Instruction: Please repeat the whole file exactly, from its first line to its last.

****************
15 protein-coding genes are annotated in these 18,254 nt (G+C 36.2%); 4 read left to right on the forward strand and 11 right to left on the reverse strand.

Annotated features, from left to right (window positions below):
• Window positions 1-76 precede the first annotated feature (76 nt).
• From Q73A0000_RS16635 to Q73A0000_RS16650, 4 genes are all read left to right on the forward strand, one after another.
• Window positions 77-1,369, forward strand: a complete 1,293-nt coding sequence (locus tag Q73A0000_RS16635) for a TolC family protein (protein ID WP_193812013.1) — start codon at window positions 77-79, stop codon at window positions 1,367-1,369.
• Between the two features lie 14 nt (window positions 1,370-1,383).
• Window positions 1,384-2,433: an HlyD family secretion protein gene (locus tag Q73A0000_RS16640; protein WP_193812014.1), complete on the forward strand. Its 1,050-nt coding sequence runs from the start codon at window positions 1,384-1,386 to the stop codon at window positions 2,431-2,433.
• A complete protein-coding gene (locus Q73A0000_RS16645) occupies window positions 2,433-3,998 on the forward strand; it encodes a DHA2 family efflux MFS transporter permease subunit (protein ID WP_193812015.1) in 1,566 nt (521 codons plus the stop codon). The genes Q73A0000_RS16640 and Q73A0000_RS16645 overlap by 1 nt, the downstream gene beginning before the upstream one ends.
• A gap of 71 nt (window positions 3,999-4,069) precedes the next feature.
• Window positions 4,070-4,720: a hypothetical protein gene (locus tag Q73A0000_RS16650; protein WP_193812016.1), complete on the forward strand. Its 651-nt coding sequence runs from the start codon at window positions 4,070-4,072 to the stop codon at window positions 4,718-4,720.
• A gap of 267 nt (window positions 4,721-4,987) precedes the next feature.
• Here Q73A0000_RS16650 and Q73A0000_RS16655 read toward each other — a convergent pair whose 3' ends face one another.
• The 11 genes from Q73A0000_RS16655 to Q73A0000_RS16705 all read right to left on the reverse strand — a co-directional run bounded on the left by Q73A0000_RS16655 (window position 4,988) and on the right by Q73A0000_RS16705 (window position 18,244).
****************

15 protein-coding genes are annotated in these 18,254 nt (G+C 36.2%); 4 read left to right on the forward strand and 11 right to left on the reverse strand.

Annotated features, from left to right (window positions below):
• Window positions 1-76 precede the first annotated feature (76 nt).
• From Q73A0000_RS16635 to Q73A0000_RS16650, 4 genes are all read left to right on the forward strand, one after another.
• Window positions 77-1,369, forward strand: a complete 1,293-nt coding sequence (locus tag Q73A0000_RS16635) for a TolC family protein (protein ID WP_193812013.1) — start codon at window positions 77-79, stop codon at window positions 1,367-1,369.
• Between the two features lie 14 nt (window positions 1,370-1,383).
• Window positions 1,384-2,433: an HlyD family secretion protein gene (locus tag Q73A0000_RS16640; protein WP_193812014.1), complete on the forward strand. Its 1,050-nt coding sequence runs from the start codon at window positions 1,384-1,386 to the stop codon at window positions 2,431-2,433.
• A complete protein-coding gene (locus Q73A0000_RS16645) occupies window positions 2,433-3,998 on the forward strand; it encodes a DHA2 family efflux MFS transporter permease subunit (protein ID WP_193812015.1) in 1,566 nt (521 codons plus the stop codon). The genes Q73A0000_RS16640 and Q73A0000_RS16645 overlap by 1 nt, the downstream gene beginning before the upstream one ends.
• A gap of 71 nt (window positions 3,999-4,069) precedes the next feature.
• Window positions 4,070-4,720: a hypothetical protein gene (locus tag Q73A0000_RS16650; protein WP_193812016.1), complete on the forward strand. Its 651-nt coding sequence runs from the start codon at window positions 4,070-4,072 to the stop codon at window positions 4,718-4,720.
• A gap of 267 nt (window positions 4,721-4,987) precedes the next feature.
• Here Q73A0000_RS16650 and Q73A0000_RS16655 read toward each other — a convergent pair whose 3' ends face one another.
• The 11 genes from Q73A0000_RS16655 to Q73A0000_RS16705 all read right to left on the reverse strand — a co-directional run bounded on the left by Q73A0000_RS16655 (window position 4,988) and on the right by Q73A0000_RS16705 (window position 18,244).